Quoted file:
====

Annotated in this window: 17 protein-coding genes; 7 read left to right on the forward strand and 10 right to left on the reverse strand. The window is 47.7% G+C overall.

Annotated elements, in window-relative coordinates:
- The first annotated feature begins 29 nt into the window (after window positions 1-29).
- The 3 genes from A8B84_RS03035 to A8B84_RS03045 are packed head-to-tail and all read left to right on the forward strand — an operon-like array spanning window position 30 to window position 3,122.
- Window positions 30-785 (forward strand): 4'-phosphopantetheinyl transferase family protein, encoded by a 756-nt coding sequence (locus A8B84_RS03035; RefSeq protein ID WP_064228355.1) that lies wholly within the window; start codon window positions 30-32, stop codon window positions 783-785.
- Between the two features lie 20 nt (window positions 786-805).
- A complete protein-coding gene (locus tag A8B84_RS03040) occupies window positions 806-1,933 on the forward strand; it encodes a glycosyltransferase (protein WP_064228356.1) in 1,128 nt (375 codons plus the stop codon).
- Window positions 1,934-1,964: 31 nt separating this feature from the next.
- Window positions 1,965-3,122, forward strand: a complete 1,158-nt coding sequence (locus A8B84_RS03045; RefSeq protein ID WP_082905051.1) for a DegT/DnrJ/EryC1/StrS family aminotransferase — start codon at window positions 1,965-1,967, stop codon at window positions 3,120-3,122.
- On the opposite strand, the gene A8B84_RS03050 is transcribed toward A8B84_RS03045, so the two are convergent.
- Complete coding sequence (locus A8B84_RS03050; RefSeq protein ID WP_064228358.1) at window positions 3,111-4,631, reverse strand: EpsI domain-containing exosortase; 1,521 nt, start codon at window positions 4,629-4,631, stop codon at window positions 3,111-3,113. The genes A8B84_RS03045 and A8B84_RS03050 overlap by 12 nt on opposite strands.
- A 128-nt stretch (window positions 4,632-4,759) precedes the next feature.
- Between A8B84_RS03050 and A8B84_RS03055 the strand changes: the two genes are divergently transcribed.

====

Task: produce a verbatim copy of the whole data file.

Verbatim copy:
Annotated in this window: 17 protein-coding genes; 7 read left to right on the forward strand and 10 right to left on the reverse strand. The window is 47.7% G+C overall.

Annotated elements, in window-relative coordinates:
- The first annotated feature begins 29 nt into the window (after window positions 1-29).
- The 3 genes from A8B84_RS03035 to A8B84_RS03045 are packed head-to-tail and all read left to right on the forward strand — an operon-like array spanning window position 30 to window position 3,122.
- Window positions 30-785 (forward strand): 4'-phosphopantetheinyl transferase family protein, encoded by a 756-nt coding sequence (locus A8B84_RS03035; RefSeq protein ID WP_064228355.1) that lies wholly within the window; start codon window positions 30-32, stop codon window positions 783-785.
- Between the two features lie 20 nt (window positions 786-805).
- A complete protein-coding gene (locus tag A8B84_RS03040) occupies window positions 806-1,933 on the forward strand; it encodes a glycosyltransferase (protein WP_064228356.1) in 1,128 nt (375 codons plus the stop codon).
- Window positions 1,934-1,964: 31 nt separating this feature from the next.
- Window positions 1,965-3,122, forward strand: a complete 1,158-nt coding sequence (locus A8B84_RS03045; RefSeq protein ID WP_082905051.1) for a DegT/DnrJ/EryC1/StrS family aminotransferase — start codon at window positions 1,965-1,967, stop codon at window positions 3,120-3,122.
- On the opposite strand, the gene A8B84_RS03050 is transcribed toward A8B84_RS03045, so the two are convergent.
- Complete coding sequence (locus A8B84_RS03050; RefSeq protein ID WP_064228358.1) at window positions 3,111-4,631, reverse strand: EpsI domain-containing exosortase; 1,521 nt, start codon at window positions 4,629-4,631, stop codon at window positions 3,111-3,113. The genes A8B84_RS03045 and A8B84_RS03050 overlap by 12 nt on opposite strands.
- A 128-nt stretch (window positions 4,632-4,759) precedes the next feature.
- Between A8B84_RS03050 and A8B84_RS03055 the strand changes: the two genes are divergently transcribed.